By Jonathan Wilson

Hrant Dink, was a Turkish-Armenian journalist. He worked as the editor-in-chief of the bilingual Turkish-Armenian newspaper Agos. He was extremely critical of both the Turkish Republic’s position on the alleged Armenian Genocide, and of the Armenian diaspora’s campaign for its international recognition. Hrant Dink was murdered in Istanbul in January 19th, 2007. The murderer, Ogün Samast, a 17-year old Turkish nationalist was arrested.

Investigations into why he was killed took place and it is believed that Samast was paid to assassinate Hrant Dink. After his death thousands of Turkish mourners marched the streets with slogans and signs saying “We are all Armenians” and “We are all Hrant Dink”.

Since then, the Armenian propagandists and lobbyists have been using Hrant Dink as an argument in pointing out a Turkish conspiracy and trying to make it seem like he was killed because of anti-Armenianism being rampant in Turkey. The truth is, anti-Armenianism is close to non-existence and only the ignorant or uneducated promote hate. In Turkish education, the media, the government, and television, there is absolutely no anti-Armenianism. In fact, there are many well known famous Turkish-Armenians who are adored in Turkish theater and movies.

Almost all Turks are against the labeling of Armenian deaths in 1915 as genocide, because Turkish historians who have close proximity access to Ottoman archives have studied it extensively and found no evidence of the Armenian Genocide, only of Armenian massacres, but it is acknowledged by even the Ottomans at the time that sent telegrams and orders protesting the killings of Armenians. In essence, if Turkish historians found that the Ottoman Empire had indeed planned and perpetrated genocide against the Armenians, they would have no problem announcing this and teaching it.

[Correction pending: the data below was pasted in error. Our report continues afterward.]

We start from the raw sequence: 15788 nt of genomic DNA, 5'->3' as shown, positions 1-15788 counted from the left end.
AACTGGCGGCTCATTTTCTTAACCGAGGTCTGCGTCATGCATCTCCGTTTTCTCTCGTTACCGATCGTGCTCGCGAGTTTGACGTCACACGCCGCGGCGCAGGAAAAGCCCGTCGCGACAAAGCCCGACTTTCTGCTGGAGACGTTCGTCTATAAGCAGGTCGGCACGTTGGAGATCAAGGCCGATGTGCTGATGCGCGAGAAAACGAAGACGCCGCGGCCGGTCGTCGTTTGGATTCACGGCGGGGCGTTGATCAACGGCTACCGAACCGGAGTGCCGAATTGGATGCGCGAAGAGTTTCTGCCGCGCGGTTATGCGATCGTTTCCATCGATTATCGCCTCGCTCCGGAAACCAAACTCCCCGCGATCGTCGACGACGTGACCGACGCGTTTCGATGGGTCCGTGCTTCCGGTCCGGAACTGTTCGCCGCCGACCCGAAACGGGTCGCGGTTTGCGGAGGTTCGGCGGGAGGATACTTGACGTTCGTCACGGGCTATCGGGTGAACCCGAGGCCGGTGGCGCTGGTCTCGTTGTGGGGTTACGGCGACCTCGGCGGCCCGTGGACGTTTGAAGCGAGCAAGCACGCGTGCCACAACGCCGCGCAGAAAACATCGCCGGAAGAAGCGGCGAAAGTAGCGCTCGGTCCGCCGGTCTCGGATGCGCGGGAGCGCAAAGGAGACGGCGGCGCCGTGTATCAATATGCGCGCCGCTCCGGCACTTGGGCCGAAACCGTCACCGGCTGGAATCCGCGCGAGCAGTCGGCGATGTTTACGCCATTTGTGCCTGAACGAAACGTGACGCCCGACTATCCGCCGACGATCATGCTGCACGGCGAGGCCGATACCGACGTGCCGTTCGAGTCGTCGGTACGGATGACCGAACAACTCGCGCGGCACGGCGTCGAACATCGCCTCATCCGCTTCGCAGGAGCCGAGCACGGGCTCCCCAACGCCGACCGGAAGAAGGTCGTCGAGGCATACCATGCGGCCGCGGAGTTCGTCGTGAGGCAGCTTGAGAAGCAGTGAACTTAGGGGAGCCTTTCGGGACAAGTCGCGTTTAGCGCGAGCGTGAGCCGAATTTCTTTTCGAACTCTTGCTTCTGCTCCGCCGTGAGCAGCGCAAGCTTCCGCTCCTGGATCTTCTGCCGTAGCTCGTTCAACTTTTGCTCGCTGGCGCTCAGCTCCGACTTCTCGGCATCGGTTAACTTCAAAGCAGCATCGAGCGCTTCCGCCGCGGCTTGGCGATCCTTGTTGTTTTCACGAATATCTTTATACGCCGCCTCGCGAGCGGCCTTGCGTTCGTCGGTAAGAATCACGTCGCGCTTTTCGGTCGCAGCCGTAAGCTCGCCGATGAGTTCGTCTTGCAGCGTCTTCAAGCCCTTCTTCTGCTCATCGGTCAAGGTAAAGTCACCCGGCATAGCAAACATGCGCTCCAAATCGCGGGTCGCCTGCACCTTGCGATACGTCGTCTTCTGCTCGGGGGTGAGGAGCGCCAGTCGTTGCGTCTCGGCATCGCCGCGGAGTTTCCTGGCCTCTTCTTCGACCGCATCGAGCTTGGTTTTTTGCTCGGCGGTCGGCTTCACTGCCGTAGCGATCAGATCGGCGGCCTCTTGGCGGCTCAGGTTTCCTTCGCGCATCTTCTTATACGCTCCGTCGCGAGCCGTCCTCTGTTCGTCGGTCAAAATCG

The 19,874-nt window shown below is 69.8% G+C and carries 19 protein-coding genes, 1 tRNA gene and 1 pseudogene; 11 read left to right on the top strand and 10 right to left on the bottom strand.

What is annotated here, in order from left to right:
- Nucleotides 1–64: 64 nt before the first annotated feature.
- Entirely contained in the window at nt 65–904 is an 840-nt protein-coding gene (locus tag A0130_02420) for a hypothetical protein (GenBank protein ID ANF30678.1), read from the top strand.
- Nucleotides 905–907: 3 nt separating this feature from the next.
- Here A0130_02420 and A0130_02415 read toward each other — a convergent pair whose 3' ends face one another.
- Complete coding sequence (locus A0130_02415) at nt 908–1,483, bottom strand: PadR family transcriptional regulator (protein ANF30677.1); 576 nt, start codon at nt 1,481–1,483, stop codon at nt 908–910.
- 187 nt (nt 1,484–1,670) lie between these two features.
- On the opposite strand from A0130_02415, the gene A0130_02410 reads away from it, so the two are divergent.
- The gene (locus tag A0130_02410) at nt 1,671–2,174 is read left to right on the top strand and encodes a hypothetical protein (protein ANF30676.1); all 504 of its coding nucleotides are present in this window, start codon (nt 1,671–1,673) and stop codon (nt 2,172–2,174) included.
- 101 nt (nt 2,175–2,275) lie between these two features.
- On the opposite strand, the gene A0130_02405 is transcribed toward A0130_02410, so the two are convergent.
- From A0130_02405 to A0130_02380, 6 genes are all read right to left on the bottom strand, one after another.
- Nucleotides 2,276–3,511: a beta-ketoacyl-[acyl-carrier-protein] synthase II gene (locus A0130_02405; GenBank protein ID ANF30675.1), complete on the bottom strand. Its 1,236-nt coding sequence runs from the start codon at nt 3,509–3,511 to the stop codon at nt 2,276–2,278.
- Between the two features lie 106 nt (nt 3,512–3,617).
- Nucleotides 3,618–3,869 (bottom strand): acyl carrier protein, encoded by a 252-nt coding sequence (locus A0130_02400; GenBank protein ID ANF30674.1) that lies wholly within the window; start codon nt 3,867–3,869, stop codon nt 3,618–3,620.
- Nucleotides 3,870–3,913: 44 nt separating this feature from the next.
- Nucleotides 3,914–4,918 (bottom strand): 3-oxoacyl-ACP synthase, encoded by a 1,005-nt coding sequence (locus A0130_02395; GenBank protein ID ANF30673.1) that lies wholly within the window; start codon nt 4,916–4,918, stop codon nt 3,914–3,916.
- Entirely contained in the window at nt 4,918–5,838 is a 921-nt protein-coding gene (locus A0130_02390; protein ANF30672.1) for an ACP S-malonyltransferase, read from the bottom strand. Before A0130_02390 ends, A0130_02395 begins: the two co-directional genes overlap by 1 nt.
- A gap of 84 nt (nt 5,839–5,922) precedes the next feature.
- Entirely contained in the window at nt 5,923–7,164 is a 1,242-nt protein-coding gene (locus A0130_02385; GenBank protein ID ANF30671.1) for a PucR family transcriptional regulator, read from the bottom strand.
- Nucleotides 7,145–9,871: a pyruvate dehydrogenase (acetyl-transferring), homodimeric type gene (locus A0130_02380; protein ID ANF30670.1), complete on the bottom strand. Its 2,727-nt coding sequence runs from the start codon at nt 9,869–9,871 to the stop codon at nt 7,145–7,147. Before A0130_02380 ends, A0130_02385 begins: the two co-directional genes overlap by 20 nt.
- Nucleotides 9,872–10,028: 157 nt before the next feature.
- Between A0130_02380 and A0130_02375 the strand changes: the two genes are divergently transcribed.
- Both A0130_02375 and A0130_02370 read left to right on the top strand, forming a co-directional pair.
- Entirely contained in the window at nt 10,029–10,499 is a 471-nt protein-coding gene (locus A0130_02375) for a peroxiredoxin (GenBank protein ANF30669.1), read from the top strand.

The problem is, after decades of research, no evidence proving the genocide appeared; on the contrary, more evidence that the Ottoman CUP government wasn’t as bad as everyone thought was revealed.

The Turkish government is open to new research, and promotes historical research on the Armenian-Ottoman history, just see the following invitation spread all over the world by the Turkish government, targeted at Armenian historians, who are pressured and intimidated by Armenian propagandists not to join this joint-historical research:

Meanwhile, the Armenian government continues to use Foreign aid to promote the recognition of their dis-proven genocide and make friends with dictatorial nations, while starting wars with neighbor Azerbaijan and worsening relations with Turkey.

Armenian citizens around the world, promote this hatred of Turks and make false land claims and reparation demands: